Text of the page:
Searching for "BU" on the Internet used to produce results ranging from Boston to Bucknell to Baylor. There's a fair bit of confusion about which institution is "the real BU." Of course, with Google's ability to tailor search results based on an individual's search history and IP address, the effect I refer to is somewhat more difficult to replicate. Technology tends to do that.
Still, the point remains: Which school has the rights to the second and twenty-first letters of the Roman alphabet depends largely on who you ask. Confusion isn't alleviated by limiting the query to America East. Both Boston and Binghamton lay claim to the initials. The Terriers have some advantages in this debate, being an older institution with a richer basketball history, but for our purposes we'll stick with the ultimate arbiter of hoops debates: the head-to-head results on the court.
Binghamton's first season at the Division-I level was the 2001-02 campaign, when the Terriers made their most recent trip to the NCAA Tournament. The Bearcats were just four years removed from Division-III competition. The adjustment period wasn't overly long, but it existed. Dennis Wolff's team swept the America East newcomers in each of the first three seasons. In their fourth season in the conference, the Bearcats finally won a game, splitting the season series and beating rival Albany to the punch (the Great Danes had yet to defeat Boston).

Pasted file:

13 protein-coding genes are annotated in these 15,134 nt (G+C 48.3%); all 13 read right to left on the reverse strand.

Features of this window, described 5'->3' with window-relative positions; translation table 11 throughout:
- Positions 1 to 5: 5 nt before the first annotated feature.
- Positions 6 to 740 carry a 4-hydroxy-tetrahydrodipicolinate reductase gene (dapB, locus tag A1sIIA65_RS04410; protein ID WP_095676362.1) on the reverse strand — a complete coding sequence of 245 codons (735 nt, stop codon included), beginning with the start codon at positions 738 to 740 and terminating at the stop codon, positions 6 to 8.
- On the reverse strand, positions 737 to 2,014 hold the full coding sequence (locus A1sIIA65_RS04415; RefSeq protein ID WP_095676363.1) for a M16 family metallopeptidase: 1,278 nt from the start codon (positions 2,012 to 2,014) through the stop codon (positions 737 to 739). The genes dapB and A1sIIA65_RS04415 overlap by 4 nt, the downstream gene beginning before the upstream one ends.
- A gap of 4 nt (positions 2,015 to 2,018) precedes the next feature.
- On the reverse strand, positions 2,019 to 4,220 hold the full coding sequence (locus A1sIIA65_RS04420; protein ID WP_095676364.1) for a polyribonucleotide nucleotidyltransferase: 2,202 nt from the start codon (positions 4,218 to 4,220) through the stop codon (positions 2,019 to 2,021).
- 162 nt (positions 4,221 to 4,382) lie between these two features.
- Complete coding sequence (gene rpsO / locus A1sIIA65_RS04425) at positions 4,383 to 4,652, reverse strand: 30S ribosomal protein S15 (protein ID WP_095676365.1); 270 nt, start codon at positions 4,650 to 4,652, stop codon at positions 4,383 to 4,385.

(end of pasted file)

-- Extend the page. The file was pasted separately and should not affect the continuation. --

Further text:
After the Terriers' initial dominance, recent years have been more balanced. While individual games haven't been close -- five of the last six contests were decided by double digits -- the overall series has evened out somewhat. The Terriers' 11-4 advantage overall, though substantial, is entirely a product of winning the first seven meetings.
Of course, outside the major conferences, tournament play is the be-all and end-all of college basketball. On America East's biggest stage, in their only meeting to date, Boston University holds the edge, winning a conference quarterfinal 62-58 in March of 2007. It's a small sample size, but Binghamton has yet to come through against the Terriers with something on the line. Until then, Boston fans will continue to insist on calling Binghamton by its full name -- there can be only one BU.